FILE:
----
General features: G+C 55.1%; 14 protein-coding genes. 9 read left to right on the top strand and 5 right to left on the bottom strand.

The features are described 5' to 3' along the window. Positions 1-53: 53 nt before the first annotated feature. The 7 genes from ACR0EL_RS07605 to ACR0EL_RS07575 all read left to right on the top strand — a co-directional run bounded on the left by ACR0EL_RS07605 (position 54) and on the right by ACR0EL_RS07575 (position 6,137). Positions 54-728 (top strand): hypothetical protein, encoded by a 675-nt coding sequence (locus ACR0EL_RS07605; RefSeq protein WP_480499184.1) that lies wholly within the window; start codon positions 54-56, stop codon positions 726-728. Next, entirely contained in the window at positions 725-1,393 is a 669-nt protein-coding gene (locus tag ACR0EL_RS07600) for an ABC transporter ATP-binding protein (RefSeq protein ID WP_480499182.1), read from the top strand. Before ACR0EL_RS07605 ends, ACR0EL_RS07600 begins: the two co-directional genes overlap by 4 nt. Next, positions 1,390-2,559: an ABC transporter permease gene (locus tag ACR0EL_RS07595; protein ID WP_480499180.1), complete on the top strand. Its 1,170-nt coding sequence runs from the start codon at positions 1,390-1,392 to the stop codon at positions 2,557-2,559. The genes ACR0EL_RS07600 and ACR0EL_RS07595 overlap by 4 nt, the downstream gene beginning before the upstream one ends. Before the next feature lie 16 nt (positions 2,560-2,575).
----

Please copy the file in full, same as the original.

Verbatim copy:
General features: G+C 55.1%; 14 protein-coding genes. 9 read left to right on the top strand and 5 right to left on the bottom strand.

The features are described 5' to 3' along the window. Positions 1-53: 53 nt before the first annotated feature. The 7 genes from ACR0EL_RS07605 to ACR0EL_RS07575 all read left to right on the top strand — a co-directional run bounded on the left by ACR0EL_RS07605 (position 54) and on the right by ACR0EL_RS07575 (position 6,137). Positions 54-728 (top strand): hypothetical protein, encoded by a 675-nt coding sequence (locus ACR0EL_RS07605; RefSeq protein WP_480499184.1) that lies wholly within the window; start codon positions 54-56, stop codon positions 726-728. Next, entirely contained in the window at positions 725-1,393 is a 669-nt protein-coding gene (locus tag ACR0EL_RS07600) for an ABC transporter ATP-binding protein (RefSeq protein ID WP_480499182.1), read from the top strand. Before ACR0EL_RS07605 ends, ACR0EL_RS07600 begins: the two co-directional genes overlap by 4 nt. Next, positions 1,390-2,559: an ABC transporter permease gene (locus tag ACR0EL_RS07595; protein ID WP_480499180.1), complete on the top strand. Its 1,170-nt coding sequence runs from the start codon at positions 1,390-1,392 to the stop codon at positions 2,557-2,559. The genes ACR0EL_RS07600 and ACR0EL_RS07595 overlap by 4 nt, the downstream gene beginning before the upstream one ends. Before the next feature lie 16 nt (positions 2,560-2,575).